Prompted by a question form a follower on Twitter I will try to answer a question which I can’t really answer with the information I have access to: Is the (re-)introduction of border controls in Denmark following the agreement between the government and the Danish People’s Party (and the single Christian Democratic MP) a vote winner for the parties?
First, we can note that the Social Democrats effectively support the measure even if the party disguises its position as an attack on earlier cuts in customs services. So we shouldn’t expect the new controls to be rolled back to any significant degree in the (likely) event of a centre-left win in the coming election.
Second, DF has always been opposed to Denmark’s participation in the Schengen Agreement and fundamentally want the reintroduction of full police and customs controls at the Danish borders. The party’s electoral base is generally very anti-immigration and Euro-sceptic, so even if the new controls do not fully live up to the party’s demands, we can expect DF to use the agreement aggressively in the coming electoral campaign and to call for even stricter controls. That DF has described Eastern Europeans as the main cause of increased crime levels (for my sceptical take on that, see this post) fits nicely into the picture.
The situation for the two governing parties is more difficult to gauge. Polls have indicated that voters in general put less emphasis on immigration compared to five or ten years ago, so running a campaign on immigration and integration policies should be less of a vote winner for mainstream parties in 2011. On the other hand, the change in the electorate’s priorities doesn’t imply that Danes have become more liberal with regard to immigration and integration. Rather, the numbers would indicate that Danish voters are happy with strict regulations of immigration.
We can note that the Liberal Party, in particular, has played the “law-and-order”-card with regard to border controls while the Conservatives (whose leader hold the Justice portfolio) have been very quiet on the subject. As it is, the Conservative leader Lars Barfoed rejected calls for tighter border controls in late March and his rejection was echoed by Foreign Minister Lene Espersen, calling them irrelevant from a policing perspective, a couple of weeks ago. The Liberals and Conservatives are trying to get around this by claiming that the new border controls will be customs and not immigration controls but in practice most people are likely to fail to see any difference, especially as the controls are motivated with anti-immigration and law-and-order arguments. (As another Twitterer noted, the entire border controls discussion is based on a – possibly deliberate – failure to understand how effective policing of criminals work).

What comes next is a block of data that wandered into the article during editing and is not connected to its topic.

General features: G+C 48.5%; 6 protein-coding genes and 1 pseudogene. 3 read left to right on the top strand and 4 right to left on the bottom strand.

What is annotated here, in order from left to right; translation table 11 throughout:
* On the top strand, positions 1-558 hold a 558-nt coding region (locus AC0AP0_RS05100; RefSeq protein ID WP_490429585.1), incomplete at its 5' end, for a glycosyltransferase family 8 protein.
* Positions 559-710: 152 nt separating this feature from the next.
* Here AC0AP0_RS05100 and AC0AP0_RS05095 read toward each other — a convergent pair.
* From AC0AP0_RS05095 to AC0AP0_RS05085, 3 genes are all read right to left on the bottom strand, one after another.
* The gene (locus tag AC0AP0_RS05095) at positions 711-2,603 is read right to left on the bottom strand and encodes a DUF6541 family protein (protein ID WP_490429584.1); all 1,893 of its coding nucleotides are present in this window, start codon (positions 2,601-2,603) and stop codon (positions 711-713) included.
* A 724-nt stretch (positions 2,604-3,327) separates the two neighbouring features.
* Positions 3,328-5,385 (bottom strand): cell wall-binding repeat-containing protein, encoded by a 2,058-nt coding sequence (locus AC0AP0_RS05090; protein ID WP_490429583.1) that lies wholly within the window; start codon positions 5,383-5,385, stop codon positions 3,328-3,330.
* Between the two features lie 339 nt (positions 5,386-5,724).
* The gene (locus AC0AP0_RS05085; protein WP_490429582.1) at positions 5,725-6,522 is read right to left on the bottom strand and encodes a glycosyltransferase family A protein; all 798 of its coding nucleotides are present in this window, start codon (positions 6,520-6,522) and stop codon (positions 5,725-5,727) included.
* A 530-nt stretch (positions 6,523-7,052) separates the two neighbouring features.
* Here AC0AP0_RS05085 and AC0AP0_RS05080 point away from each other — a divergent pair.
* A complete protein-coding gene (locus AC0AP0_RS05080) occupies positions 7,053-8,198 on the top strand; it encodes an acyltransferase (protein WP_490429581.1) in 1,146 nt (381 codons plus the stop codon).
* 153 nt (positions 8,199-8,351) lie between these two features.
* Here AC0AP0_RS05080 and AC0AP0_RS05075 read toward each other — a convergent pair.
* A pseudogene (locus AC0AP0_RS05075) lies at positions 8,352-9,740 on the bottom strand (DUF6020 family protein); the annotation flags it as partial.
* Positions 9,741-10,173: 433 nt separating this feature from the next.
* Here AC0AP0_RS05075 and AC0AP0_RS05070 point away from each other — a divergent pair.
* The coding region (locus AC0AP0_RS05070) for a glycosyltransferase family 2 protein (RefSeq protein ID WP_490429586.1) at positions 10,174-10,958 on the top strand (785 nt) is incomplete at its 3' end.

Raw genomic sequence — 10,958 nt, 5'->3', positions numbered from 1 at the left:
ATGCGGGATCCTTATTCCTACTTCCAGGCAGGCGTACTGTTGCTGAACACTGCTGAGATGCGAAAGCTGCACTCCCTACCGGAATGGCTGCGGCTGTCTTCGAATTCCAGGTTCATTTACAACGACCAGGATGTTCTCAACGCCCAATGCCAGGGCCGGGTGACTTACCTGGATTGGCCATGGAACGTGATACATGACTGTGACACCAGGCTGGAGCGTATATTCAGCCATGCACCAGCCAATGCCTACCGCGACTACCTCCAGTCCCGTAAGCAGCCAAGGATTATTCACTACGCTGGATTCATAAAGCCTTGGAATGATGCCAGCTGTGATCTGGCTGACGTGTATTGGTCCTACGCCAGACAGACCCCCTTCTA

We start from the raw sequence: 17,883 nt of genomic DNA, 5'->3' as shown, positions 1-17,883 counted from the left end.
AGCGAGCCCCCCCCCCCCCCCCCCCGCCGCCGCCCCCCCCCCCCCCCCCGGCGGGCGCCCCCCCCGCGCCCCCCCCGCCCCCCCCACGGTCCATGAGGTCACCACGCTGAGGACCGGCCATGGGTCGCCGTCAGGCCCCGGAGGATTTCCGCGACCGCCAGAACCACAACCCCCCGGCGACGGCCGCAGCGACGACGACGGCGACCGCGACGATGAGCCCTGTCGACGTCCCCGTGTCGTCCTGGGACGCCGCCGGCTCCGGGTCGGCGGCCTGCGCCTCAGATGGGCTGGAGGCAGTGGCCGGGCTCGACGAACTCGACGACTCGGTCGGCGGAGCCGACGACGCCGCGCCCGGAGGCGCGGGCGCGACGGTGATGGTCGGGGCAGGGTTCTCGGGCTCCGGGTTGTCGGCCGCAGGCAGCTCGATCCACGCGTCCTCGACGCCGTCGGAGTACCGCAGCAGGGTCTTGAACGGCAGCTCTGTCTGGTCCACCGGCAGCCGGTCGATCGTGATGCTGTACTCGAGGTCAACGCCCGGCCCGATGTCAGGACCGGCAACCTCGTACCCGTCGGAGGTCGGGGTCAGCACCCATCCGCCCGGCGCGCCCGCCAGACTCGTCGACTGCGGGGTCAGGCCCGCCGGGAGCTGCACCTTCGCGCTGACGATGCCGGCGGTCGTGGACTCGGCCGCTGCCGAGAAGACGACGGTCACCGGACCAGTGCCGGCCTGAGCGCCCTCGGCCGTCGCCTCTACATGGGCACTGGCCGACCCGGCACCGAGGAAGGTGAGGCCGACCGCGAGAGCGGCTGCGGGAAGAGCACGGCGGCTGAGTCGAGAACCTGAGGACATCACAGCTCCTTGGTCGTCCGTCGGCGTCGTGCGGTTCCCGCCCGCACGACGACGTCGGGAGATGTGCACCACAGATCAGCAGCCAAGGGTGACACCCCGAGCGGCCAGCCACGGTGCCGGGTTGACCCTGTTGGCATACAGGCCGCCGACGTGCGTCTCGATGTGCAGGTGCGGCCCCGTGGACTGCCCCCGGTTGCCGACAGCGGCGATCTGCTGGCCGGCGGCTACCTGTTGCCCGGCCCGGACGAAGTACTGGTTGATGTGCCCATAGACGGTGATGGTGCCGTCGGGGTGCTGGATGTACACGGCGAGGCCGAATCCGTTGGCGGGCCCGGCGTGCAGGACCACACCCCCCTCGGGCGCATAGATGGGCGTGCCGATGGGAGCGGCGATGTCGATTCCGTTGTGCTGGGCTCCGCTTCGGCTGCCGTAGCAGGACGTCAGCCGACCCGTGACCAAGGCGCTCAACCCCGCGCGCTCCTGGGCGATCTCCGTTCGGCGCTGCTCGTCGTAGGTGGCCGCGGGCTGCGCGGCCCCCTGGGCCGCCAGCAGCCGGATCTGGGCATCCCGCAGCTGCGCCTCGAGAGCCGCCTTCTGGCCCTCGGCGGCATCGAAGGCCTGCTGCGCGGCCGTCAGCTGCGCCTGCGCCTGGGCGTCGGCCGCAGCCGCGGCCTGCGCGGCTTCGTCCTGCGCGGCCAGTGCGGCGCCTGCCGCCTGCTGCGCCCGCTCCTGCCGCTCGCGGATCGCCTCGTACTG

My interpretation of the situation is that the Liberal Party is generally pretty indifferent about European integration these days, especially as it tries to appeal to working-class voters using nationalistic and anti-immigration arguments, while the Conservatives find themselves in a more complicated situation. On the one hand, the party wants to maintain a law-and-order profile. On the other hand, the party’s base in the business community want Denmark to be fully integrated in the EU and make the mobility of goods and people as easy as possible. At the same time, that base only gives the Conservatives some 5 percent of the votes and my educated guess is that only 10-20 percent of the electorate support extensive European integration wholeheartedly.
The government is performing an interesting and difficult act here. To Danish voters it touts the measure as the introduction of permanent and comprehensive controls, to EU partners it claims that the controls are carefully targeted. Obviously the extent of the measures, the motivation (Eastern European crime) as well as the timing (when the principle of free movement is under attack from major EU countries and the EMU is showing severe weaknesses) means that the Danish policies can be used as an example by governments wanting to roll back EU integration.
But to conclude: Are border controls a vote winning issue? I would argue that DF sees it as such while the Liberal Party at least doesn’t think that it is a vote loosing issue. The reaction from the Social Democrats indicates that they see the issue in the same way as DF even if they hesitate to use crude xenophobic arguments in public.
What else? Well, some Swedish politicians have reacted furiously to the new controls but their arguments are met with little or no understanding in Denmark as Danish politicians point to the Swedish border controls as a model for the Danish measures. (Note by the way DF’s argument that only cars and lorries with “foreign” number-plates will be targeted). Similarly, criticism from German politicians has been shrugged off by Danish ministers.
One final note: That DF would get “something” related to immigration policy in exchange for supporting cuts to the Early Retirement Benefit was always a no-brainer. Danish politics has worked according to this model since 2001 with the Liberal Party as a very supportive partner in the tightening of immigration and integration policies.